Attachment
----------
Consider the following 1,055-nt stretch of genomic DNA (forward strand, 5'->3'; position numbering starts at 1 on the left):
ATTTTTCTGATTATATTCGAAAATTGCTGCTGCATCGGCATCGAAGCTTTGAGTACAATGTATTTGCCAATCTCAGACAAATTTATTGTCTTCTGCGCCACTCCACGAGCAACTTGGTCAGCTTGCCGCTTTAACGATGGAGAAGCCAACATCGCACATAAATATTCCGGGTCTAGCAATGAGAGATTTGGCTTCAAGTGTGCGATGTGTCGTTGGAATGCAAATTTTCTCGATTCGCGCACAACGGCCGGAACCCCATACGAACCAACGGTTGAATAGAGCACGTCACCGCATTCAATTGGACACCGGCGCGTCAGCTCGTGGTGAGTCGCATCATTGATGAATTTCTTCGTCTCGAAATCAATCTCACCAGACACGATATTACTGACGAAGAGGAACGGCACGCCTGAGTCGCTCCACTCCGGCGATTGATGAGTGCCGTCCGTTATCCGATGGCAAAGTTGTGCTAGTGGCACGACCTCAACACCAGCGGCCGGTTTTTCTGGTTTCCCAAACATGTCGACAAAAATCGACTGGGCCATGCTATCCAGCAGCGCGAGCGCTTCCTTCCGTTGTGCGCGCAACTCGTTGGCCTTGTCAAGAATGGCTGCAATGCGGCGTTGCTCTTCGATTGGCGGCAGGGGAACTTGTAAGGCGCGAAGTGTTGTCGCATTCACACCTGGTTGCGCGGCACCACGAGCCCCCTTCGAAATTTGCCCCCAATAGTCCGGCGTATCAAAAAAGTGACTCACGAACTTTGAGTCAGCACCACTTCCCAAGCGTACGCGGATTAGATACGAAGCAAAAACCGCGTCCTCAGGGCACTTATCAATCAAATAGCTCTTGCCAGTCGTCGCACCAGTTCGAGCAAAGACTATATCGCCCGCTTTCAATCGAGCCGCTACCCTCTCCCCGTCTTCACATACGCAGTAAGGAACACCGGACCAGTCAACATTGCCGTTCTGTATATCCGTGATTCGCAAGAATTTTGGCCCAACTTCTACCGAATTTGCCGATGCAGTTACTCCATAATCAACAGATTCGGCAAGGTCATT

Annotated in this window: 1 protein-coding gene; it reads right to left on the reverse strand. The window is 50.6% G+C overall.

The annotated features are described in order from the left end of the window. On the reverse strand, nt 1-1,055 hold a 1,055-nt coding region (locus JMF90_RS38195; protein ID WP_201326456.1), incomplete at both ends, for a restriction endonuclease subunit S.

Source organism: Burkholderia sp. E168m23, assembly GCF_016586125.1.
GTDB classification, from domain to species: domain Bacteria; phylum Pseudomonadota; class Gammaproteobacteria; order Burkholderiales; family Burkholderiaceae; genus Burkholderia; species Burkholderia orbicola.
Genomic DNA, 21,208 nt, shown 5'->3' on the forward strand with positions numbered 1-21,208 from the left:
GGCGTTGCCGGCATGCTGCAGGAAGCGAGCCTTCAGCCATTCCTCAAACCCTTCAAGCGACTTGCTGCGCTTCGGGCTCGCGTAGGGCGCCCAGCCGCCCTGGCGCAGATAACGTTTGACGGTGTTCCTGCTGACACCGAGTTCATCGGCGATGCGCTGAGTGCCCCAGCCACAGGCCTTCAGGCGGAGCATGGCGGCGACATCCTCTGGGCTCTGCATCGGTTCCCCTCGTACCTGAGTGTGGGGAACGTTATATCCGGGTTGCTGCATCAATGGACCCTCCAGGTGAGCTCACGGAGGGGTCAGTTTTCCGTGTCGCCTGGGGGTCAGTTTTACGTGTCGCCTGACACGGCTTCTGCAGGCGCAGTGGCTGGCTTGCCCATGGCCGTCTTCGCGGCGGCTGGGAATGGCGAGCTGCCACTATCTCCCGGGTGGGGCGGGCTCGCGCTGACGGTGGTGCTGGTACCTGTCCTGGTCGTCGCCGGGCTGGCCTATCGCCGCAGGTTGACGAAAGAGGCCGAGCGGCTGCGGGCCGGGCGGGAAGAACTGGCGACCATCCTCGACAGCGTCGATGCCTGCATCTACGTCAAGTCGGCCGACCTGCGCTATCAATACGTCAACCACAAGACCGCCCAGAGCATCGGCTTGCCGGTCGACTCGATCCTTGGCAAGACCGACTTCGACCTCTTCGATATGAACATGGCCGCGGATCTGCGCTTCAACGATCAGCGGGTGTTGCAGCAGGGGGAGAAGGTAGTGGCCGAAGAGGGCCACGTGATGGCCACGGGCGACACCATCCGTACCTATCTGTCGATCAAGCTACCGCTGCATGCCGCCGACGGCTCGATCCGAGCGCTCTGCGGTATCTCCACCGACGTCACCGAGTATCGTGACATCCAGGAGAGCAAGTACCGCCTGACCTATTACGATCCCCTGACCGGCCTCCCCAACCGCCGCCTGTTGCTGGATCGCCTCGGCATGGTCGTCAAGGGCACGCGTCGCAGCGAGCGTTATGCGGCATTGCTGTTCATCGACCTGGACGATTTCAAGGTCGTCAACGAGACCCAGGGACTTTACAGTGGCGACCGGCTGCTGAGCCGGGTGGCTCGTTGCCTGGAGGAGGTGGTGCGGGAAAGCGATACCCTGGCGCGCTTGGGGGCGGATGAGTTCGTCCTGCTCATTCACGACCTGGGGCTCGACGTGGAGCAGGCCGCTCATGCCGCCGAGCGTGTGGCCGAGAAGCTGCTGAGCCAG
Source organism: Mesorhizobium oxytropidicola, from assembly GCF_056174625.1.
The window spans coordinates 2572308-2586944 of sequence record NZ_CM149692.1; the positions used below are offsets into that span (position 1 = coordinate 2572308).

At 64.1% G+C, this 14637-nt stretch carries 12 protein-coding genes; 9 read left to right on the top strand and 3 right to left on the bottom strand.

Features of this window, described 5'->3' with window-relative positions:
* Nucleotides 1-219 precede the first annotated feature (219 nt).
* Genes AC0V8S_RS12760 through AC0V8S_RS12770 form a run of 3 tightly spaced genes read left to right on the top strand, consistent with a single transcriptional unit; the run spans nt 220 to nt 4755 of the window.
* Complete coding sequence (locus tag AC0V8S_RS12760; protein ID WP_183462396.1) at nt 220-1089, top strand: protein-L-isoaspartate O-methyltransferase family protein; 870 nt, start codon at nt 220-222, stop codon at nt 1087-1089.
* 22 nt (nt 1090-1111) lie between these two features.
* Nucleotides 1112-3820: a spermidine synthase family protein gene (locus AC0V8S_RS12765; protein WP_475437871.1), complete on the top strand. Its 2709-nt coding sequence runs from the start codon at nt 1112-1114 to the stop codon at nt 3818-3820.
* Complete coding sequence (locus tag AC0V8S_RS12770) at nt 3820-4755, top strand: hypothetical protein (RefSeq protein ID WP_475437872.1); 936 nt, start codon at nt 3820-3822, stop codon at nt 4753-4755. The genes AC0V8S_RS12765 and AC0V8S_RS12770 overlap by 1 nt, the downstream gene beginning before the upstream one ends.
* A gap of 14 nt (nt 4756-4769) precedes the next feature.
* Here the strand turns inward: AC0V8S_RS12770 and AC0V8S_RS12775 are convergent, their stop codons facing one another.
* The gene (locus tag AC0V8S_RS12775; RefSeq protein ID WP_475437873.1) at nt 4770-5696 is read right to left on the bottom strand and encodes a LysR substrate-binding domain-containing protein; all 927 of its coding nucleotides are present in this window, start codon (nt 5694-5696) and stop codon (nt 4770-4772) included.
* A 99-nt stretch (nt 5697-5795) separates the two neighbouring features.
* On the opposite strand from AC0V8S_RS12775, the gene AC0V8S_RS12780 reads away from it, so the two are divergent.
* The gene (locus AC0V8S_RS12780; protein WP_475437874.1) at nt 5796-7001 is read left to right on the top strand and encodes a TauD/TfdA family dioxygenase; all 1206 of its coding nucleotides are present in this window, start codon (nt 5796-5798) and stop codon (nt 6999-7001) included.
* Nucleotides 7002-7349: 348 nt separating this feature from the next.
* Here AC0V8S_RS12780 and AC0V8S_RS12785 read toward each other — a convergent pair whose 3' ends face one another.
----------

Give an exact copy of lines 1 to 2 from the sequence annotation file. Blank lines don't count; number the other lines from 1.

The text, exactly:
Consider the following 1,055-nt stretch of genomic DNA (forward strand, 5'->3'; position numbering starts at 1 on the left):
ATTTTTCTGATTATATTCGAAAATTGCTGCTGCATCGGCATCGAAGCTTTGAGTACAATGTATTTGCCAATCTCAGACAAATTTATTGTCTTCTGCGCCACTCCACGAGCAACTTGGTCAGCTTGCCGCTTTAACGATGGAGAAGCCAACATCGCACATAAATATTCCGGGTCTAGCAATGAGAGATTTGGCTTCAAGTGTGCGATGTGTCGTTGGAATGCAAATTTTCTCGATTCGCGCACAACGGCCGGAACCCCATACGAACCAACGGTTGAATAGAGCACGTCACCGCATTCAATTGGACACCGGCGCGTCAGCTCGTGGTGAGTCGCATCATTGATGAATTTCTTCGTCTCGAAATCAATCTCACCAGACACGATATTACTGACGAAGAGGAACGGCACGCCTGAGTCGCTCCACTCCGGCGATTGATGAGTGCCGTCCGTTATCCGATGGCAAAGTTGTGCTAGTGGCACGACCTCAACACCAGCGGCCGGTTTTTCTGGTTTCCCAAACATGTCGACAAAAATCGACTGGGCCATGCTATCCAGCAGCGCGAGCGCTTCCTTCCGTTGTGCGCGCAACTCGTTGGCCTTGTCAAGAATGGCTGCAATGCGGCGTTGCTCTTCGATTGGCGGCAGGGGAACTTGTAAGGCGCGAAGTGTTGTCGCATTCACACCTGGTTGCGCGGCACCACGAGCCCCCTTCGAAATTTGCCCCCAATAGTCCGGCGTATCAAAAAAGTGACTCACGAACTTTGAGTCAGCACCACTTCCCAAGCGTACGCGGATTAGATACGAAGCAAAAACCGCGTCCTCAGGGCACTTATCAATCAAATAGCTCTTGCCAGTCGTCGCACCAGTTCGAGCAAAGACTATATCGCCCGCTTTCAATCGAGCCGCTACCCTCTCCCCGTCTTCACATACGCAGTAAGGAACACCGGACCAGTCAACATTGCCGTTCTGTATATCCGTGATTCGCAAGAATTTTGGCCCAACTTCTACCGAATTTGCCGATGCAGTTACTCCATAATCAACAGATTCGGCAAGGTCATT